You could say that Pluto is young … or at least young at heart. Research conducted by Dr. David Trilling of NAU resulted in findings that a major feature of Pluto – a smooth, heart-shaped region on the dwarf planet’s surface – is less than 10 million years old, far less than the solar system’s 4.5 billion years. Researchers have yet to conclude what process is responsible for the resurfacing, but Trilling suggests three possible explanations for why no craters appear in that icy region: viscous relaxation, convective overturn, and cryovolcanism. Each involves processes of movement in the ice that lead to larger questions about resurfacing activity on Pluto and other bodies in the outer solar system.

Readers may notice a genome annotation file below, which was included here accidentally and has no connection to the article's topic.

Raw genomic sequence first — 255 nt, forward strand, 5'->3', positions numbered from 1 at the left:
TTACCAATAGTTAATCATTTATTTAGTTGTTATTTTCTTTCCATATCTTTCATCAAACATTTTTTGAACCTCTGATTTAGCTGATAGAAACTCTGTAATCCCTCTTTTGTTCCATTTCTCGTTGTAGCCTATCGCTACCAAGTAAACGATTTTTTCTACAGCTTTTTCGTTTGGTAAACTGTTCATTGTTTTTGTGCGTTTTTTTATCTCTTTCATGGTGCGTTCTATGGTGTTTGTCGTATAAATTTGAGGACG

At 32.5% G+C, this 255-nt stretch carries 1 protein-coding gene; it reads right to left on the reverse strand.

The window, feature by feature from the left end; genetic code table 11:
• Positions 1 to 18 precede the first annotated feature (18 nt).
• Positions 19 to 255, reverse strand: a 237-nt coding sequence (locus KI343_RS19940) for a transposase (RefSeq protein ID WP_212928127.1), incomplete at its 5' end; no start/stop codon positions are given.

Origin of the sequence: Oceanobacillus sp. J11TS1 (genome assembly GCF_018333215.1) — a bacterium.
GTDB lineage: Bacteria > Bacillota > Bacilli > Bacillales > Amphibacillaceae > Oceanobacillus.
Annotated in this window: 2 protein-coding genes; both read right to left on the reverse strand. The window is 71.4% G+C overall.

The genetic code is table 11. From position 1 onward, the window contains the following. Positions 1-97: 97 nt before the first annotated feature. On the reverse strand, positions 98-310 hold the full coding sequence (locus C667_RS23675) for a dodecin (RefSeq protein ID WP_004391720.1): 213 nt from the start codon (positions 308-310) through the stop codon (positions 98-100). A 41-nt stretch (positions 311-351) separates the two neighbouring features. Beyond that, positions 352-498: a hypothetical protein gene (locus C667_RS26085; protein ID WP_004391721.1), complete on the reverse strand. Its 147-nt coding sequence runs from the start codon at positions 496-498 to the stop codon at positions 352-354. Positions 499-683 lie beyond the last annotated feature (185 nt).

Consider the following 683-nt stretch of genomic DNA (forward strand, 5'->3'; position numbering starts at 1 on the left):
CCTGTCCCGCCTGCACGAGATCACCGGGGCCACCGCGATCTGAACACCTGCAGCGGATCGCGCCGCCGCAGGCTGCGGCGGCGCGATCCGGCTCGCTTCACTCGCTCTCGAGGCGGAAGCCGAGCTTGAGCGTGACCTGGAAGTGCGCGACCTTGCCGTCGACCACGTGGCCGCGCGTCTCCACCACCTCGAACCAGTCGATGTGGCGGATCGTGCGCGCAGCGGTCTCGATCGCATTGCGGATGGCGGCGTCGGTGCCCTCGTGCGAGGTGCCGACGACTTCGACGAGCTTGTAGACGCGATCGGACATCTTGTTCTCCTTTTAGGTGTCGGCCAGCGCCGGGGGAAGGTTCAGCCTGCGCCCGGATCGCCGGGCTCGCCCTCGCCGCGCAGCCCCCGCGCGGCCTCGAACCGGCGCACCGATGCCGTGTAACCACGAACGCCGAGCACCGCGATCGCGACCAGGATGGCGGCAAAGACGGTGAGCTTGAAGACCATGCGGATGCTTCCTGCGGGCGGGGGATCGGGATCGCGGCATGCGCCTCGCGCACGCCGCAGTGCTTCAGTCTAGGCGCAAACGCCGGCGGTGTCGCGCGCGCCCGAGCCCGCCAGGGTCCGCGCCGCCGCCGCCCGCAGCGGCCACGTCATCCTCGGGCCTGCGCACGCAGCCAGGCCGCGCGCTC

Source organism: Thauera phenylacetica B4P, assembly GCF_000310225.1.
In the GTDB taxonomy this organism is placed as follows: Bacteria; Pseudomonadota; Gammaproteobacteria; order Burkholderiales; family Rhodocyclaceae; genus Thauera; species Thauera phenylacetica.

The study’s results were published in PLOS ONE. .